The United States has released a de-classified video showing Russia's intercept of a US military surveillance drone downed over the Black Sea two days ago.
The White House said the images exposed how Moscow was lying about what happened.
The downing of the US MQ-9 drone on Tuesday was the first direct US-Russian incident since the Ukraine war began, worsening already tense relations between Washington and Moscow as both countries publicly traded blame.
In the video, a Russian Su-27 fighter jet can be seen coming very close to the drone and dumping fuel near it, in what US officials said was an apparent effort to damage the American aircraft as it flew. It also shows the loss of the video feed after another close Russian maneuver, which the Pentagon said resulted from a Russian jet colliding with the drone.
The video ends with images of the drone's damaged propeller, which the Pentagon said was caused by the collision, making the aircraft inoperable and leading it to crash into deep waters.
The Pentagon said the video, which is about 40 seconds long, was edited for length by the US military but shows events in sequential order.
Russia has denied US accusations that its jets acted recklessly, and instead has blamed "sharp manoeuvring" by the drone for the crash. It says its jet did not make contact.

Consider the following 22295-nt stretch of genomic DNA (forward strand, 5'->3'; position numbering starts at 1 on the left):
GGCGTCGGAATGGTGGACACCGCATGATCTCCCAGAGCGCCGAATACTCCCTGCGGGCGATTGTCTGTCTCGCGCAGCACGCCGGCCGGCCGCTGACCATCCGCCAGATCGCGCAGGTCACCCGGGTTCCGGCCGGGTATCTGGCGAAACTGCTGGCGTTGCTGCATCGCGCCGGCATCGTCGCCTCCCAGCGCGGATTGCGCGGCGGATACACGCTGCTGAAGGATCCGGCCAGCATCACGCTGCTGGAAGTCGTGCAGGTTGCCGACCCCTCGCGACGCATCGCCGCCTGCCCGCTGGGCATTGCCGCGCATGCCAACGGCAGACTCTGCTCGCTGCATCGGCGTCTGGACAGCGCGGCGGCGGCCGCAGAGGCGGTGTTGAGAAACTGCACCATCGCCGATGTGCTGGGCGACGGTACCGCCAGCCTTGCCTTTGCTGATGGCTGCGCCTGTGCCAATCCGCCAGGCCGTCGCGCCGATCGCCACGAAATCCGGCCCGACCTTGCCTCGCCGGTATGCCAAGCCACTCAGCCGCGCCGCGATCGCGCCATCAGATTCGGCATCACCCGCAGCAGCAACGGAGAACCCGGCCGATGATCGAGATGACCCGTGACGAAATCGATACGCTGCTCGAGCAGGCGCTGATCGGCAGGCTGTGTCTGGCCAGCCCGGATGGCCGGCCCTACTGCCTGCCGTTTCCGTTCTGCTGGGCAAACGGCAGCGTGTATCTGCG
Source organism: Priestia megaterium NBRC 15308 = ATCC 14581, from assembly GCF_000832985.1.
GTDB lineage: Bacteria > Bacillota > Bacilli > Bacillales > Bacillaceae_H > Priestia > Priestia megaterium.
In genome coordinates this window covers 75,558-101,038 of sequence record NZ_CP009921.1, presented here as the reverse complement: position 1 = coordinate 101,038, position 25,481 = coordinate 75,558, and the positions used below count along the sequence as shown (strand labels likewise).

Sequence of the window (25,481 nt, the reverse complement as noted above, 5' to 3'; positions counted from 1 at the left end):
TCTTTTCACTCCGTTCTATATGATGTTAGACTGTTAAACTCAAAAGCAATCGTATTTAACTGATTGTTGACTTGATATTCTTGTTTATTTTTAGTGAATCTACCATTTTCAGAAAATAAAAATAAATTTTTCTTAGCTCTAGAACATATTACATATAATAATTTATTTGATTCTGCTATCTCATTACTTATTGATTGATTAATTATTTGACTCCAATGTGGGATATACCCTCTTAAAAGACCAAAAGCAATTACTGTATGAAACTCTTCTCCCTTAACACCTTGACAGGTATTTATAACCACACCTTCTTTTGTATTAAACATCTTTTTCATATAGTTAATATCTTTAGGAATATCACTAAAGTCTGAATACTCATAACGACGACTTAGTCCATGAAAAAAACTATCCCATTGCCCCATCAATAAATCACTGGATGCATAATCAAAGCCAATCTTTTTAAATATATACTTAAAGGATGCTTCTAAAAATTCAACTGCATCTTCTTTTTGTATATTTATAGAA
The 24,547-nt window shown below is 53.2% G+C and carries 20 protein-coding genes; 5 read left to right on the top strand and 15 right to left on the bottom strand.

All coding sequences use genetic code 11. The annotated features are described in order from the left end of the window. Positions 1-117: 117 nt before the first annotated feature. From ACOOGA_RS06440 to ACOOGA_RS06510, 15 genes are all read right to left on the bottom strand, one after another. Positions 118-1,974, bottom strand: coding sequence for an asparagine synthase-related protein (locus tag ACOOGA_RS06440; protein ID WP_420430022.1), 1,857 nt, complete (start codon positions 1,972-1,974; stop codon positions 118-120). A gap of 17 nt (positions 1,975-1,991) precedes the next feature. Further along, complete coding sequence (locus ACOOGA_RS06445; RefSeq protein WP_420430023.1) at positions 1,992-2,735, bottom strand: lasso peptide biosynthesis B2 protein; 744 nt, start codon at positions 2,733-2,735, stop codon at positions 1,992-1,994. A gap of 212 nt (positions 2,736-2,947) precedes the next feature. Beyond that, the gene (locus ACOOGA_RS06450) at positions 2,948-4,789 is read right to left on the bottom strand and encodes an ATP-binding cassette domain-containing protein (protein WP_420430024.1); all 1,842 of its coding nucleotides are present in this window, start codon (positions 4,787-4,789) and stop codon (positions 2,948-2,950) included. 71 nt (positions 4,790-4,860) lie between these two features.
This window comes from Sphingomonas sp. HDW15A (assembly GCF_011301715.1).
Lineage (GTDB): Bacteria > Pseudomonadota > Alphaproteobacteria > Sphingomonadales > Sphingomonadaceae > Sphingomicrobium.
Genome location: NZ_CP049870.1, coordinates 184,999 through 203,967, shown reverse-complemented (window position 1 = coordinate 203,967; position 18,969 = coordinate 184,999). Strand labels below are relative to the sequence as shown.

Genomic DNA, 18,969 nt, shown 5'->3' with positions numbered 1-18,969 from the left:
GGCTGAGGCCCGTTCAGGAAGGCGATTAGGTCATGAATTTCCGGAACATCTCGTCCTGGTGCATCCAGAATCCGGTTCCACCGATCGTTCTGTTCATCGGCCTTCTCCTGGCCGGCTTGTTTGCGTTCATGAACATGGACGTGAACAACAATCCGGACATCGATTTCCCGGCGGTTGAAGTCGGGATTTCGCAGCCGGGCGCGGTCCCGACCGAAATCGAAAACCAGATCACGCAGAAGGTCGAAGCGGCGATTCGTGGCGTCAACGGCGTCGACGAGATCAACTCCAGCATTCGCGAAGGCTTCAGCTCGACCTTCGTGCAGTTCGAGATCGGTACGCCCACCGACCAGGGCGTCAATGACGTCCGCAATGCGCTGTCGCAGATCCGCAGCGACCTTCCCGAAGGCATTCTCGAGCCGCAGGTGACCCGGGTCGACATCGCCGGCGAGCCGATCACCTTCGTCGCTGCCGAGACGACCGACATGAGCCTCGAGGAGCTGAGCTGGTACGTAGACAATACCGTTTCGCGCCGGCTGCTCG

The White House said the footage released refuted Moscow's version of events.
The incident over international waters was a reminder of the risk of direct confrontation between the United States and Russia over Ukraine, which Moscow invaded more than a year ago and which Western allies have supported with intelligence and weapons.
A US official, speaking on condition of anonymity, said Russian ships had been seen near the area where the drone crashed, though they did not appear to have recovered any parts of it yet.
Pentagon spokesperson Brigadier General Patrick Ryder said there were "indications" Moscow was trying to recover debris from the MQ-9.
The release of the video followed separate calls on Wednesday between the top US general, Mark Milley, and his Russian counterpart, Chief of the General Staff Valery Gerasimov, as well as between US Defence Secretary Lloyd Austin and his Russian counterpart, Sergei Shoigu.
In remarks to reporters on Wednesday, Milley said it was clear that the intercept and harassment of the drone was intentional, but it was unclear whether the Russian pilots meant to slam their aircraft into the drone - a move that could also put themselves at risk.